Using 'dirty silicon' to cut the cost of solar cells

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Researchers out of Norway have developed a method that could bring down the amount of silicon used in solar cells by as much as 90 percent (Photo: Shutterstock)

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Most everyone not vested in oil and gas agrees that renewable energies such as solar are a more sustainable option, but cost remains an issue. To make solar more competitive by addressing the high cost of solar cell production, researchers out of Norway have developed a method that could bring down the amount of silicon used per unit area by as much as 90 percent. The price of silicon is a major driver in the cost of solar panels.

Developed by Professor Ursula Gibson and PhD candidate Fredrik Martinsen from Norwegian University of Science and Technology (NTNU), the key is using solar cells made from low grade silicon – as much as 1000 times less pure than typical industry levels. The approach is also said to reduce the energy costs in manufacturing solar cells by using fewer production steps, and cheaper and fewer raw materials.

The process starts by preparing a glass preform (thick-walled tube) about 3 mm in diameter, then coating the inside with a layer of calcium oxide (CaO) and closing one end of the tube. After that, the coated preform is loaded with small rods of silicon and the closed end of the preform is heated to melt the silicon and soften the glass. Finally, the glass/silicon combination is stretched down to a thread-like diameter up to 100 times thinner. The silicon core has a diameter of around 100 micrometers, and is the active portion of the solar cell.

Anyone familiar with standard fiber optic cable production will recognize this as the same process. And it’s how Gibson says she came by her inspiration. "I became interested in making solar cells from fibers when the Clemson and Virginia Tech [university] groups published their work on the formation of silicon-core fibers using scalable techniques," she said.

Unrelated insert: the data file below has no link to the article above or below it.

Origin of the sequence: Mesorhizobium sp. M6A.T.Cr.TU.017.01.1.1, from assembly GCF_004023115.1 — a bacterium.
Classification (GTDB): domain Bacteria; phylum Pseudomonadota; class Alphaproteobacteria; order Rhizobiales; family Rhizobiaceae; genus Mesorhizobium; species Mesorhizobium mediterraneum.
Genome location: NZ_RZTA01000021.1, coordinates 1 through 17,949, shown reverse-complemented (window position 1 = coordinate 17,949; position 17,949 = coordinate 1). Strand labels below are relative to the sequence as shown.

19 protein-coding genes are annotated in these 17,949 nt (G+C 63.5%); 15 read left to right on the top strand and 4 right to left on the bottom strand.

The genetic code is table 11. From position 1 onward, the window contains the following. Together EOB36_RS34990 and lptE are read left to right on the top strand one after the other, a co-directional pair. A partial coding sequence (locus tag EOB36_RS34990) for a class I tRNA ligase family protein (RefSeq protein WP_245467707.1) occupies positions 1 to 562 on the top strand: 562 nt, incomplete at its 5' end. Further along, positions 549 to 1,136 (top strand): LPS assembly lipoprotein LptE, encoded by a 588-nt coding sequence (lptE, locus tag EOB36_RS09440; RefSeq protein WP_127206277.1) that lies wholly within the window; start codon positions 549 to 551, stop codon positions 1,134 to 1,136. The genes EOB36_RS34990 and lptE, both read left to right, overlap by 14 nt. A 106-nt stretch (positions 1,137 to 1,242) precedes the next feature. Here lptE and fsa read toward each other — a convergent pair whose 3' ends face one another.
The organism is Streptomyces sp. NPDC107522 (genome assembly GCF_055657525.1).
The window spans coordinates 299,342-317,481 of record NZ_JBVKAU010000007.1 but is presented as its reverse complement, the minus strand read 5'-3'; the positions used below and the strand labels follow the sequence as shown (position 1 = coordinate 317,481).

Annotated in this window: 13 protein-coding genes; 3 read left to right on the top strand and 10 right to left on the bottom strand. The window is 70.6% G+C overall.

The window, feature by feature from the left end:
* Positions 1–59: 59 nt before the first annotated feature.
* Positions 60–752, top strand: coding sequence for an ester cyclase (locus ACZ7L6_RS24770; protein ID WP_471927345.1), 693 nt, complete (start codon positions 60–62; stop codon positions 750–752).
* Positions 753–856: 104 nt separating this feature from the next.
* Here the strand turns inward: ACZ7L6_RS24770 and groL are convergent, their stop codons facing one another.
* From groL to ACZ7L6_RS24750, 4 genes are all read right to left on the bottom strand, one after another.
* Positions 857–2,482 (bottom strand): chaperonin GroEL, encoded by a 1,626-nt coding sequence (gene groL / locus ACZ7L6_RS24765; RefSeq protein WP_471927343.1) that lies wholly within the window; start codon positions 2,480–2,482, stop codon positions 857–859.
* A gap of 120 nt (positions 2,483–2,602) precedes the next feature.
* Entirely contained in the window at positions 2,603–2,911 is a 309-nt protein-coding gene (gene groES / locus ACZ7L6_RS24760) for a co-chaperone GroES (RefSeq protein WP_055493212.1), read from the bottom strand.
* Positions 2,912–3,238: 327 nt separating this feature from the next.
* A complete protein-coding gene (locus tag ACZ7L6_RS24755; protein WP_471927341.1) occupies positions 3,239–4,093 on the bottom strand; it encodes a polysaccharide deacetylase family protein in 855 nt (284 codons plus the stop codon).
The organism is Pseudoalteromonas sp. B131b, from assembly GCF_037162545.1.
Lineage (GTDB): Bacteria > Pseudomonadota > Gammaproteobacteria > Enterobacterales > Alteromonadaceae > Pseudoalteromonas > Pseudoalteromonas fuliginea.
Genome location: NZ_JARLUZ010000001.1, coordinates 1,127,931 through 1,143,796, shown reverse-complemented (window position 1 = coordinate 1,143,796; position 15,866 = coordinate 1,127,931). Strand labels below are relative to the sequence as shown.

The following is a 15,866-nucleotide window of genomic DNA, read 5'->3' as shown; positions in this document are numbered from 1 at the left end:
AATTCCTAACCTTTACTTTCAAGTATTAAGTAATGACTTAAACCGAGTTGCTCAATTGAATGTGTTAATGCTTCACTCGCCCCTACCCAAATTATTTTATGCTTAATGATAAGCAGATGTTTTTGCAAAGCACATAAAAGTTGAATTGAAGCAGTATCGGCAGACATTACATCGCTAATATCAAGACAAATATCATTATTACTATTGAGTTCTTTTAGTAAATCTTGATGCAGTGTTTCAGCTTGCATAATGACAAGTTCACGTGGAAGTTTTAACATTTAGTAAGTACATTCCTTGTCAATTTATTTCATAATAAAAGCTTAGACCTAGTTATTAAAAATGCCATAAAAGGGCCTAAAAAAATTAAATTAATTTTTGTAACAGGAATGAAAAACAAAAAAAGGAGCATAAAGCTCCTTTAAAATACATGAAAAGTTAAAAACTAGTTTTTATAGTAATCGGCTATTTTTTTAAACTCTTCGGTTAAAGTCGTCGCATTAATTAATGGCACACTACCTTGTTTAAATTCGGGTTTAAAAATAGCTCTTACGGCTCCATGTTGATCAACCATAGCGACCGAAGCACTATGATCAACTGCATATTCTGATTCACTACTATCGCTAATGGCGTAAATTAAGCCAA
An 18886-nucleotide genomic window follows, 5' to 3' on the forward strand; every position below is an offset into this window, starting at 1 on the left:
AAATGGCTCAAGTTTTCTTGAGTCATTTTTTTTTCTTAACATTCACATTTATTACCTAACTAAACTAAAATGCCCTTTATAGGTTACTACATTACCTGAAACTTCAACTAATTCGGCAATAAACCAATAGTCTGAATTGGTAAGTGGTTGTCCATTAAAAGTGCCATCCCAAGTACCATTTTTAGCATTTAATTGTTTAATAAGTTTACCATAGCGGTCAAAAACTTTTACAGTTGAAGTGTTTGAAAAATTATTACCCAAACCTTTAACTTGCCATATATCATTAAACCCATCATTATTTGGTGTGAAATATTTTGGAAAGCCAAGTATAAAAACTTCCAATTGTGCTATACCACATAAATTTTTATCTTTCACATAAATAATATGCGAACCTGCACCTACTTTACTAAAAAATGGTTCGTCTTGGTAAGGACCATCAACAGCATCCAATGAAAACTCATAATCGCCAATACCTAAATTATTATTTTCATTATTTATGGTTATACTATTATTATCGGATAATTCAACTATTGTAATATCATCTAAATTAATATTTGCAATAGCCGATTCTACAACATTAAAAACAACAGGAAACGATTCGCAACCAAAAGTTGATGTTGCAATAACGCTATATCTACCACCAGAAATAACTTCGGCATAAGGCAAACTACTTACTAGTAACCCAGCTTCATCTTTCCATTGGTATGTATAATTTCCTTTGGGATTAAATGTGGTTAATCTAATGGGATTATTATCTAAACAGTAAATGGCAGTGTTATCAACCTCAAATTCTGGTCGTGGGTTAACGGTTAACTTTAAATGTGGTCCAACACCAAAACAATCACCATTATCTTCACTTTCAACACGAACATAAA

The process results in a directional growth of crystals, which is a known technique for purifying silicon, and Gibson rightly believed they could use it to reduce the processing steps needed to make solar cells. At the same time, the design work by the Atwater research group at the California Institute of Technology on microwire solar cells suggested to Gibson that the size of the fibers would work well, and the combination inspired her to pursue the research. After some development work at NTNU, they partnered with Clemson University to produce large quantities of fiber, the first to make solar cells with these types of silicon-core fibers.

In a traditional solar cell, the distance can be relatively long from where a charge is generated to the surface where it’s captured; purified silicon facilitates the process. Otherwise, an un-captured charge dissipates and the energy heats up the cell instead of providing electrical energy. Gibson’s silicon/glass tubes shorten that distance, and the charge can be more easily captured even with lower grade silicon.

Unlike the manufacture of pure silicon wafers required for current solar cells, the NTNU process is less labor- and energy-intensive, and thus cheaper. The reason, according to Gibson, is their use of "dirty" silicon, which is purified naturally during the melting and re-hardening process.

How much expense will their process save over current silicon wafer manufacturing? "This is a tough question, because so much depends on the economies of scale (and because it is not my area of expertise)," she says. "But crude estimates suggest that we would reduce the energy input required to process the silicon by a factor of two to six, depending on what process is used to make the pure silicon wafers. We would also be replacing 50 to 90 percent of the silicon with glass, which would reduce the energy budget further."

Despite the savings, there is still plenty of work before the silicon/glass tubes are ready for a commercial market. The prototype created by NTNU clocks in at a 3.6 percent efficiency conversion rate, while the X-Series solar panel by SunPower – one of the market leaders in this respect – has a 21.5 percent efficiency rate.

Gibson adds that the anticipated form of composite wafer cells made from their technique could be handled in a regular solar cell assembly line, though it would represent a paradigm shift for wafer production. Until then, the group will work on improving efficiency, and assembling larger arrays of fibers to test their light gathering effectiveness.

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